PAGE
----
There may be risks associated with using OTC hearing aids:
- Failing to identify an underlying medical condition to the hearing loss;
- Providing less amplification than is necessary and suffering consequences of undertreated hearing loss;
- Providing more amplification than is necessary and potentially causing greater degrees of hearing loss.
For these reasons, the American Academy of Audiology recommends that consumers with certain signs and symptoms do not select a direct-to-consumer device.
With any self-selected device, there is a risk that the technology will not give you the volume or sound quality you want or need. Therefore, the American Academy of Audiology recommends anyone concerned about their hearing to see an audiologist for a hearing test and to discuss of appropriate hearing devices before any device is used.
Tips for Successful Management of Adult Hearing Loss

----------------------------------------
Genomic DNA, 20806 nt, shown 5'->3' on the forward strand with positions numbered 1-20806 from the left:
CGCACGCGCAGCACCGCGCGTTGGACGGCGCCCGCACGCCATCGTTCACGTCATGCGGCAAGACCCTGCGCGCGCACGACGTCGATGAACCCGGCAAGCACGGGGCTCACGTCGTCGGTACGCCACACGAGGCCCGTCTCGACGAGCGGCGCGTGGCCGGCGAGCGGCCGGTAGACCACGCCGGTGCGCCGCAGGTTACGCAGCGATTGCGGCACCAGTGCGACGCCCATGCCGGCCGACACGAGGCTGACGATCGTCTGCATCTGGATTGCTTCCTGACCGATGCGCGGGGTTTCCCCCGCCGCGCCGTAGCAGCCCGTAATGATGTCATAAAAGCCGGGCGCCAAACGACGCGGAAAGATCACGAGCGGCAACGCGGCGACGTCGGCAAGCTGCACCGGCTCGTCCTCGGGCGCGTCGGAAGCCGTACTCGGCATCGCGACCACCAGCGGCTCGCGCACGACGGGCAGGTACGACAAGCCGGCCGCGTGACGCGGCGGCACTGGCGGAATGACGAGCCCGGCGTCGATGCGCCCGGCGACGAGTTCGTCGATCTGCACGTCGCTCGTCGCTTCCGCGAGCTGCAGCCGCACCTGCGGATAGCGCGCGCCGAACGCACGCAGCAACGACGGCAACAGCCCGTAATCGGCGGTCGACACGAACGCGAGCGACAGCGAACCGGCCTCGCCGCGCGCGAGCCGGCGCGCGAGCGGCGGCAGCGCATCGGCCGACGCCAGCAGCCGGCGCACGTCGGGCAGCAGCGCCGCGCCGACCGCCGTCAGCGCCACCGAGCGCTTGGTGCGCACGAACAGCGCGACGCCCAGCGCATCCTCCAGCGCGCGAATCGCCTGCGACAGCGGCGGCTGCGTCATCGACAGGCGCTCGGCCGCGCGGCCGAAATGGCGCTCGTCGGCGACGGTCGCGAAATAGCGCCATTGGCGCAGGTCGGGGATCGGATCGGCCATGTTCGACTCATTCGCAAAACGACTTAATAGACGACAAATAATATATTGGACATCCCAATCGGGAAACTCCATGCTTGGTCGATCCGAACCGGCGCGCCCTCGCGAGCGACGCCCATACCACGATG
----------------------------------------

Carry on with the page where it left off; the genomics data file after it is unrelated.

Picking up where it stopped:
Managing your hearing loss is important. Successful management can look like several things, including, but not limited to:
- Have a comprehensive audiologic evaluation (hearing test) with an audiologist as soon as you or a family member has concerns regarding hearing.
- Talk with your audiologist about any underlying reasons for the hearing loss.
- Follow through on any appointments that are recommended to determine the cause of the hearing loss or other possible treatment options.
- Invest in a hearing device that meets your unique needs and requirements and if recommended by an audiologist.
- Don’t wait to have your hearing tested or to start using an appropriate hearing device is hearing loss is identified.
- Recognize that technology might not be the only treatment needed to help your hearing loss. Sometimes, the brain needs exercises (called “aural rehabilitation”) as a supplement to hearing devices to help the brain adjust to the sound. Hearing loss is complex and simply using a device is often not enough to adequately manage the challenges it creates.
Download Full Guide to Adult Hearing Care
The ability to promote awareness of adult hearing care is essential as approximately one in three people between the ages of 65 and 74 has hearing loss, according to the National Institute on Deafness and Other Communication Disorders.
Download the full Guide to Adult Hearing Care below or if you suspect you or a loved one have hearing loss, make an appointment with an audiologist near you.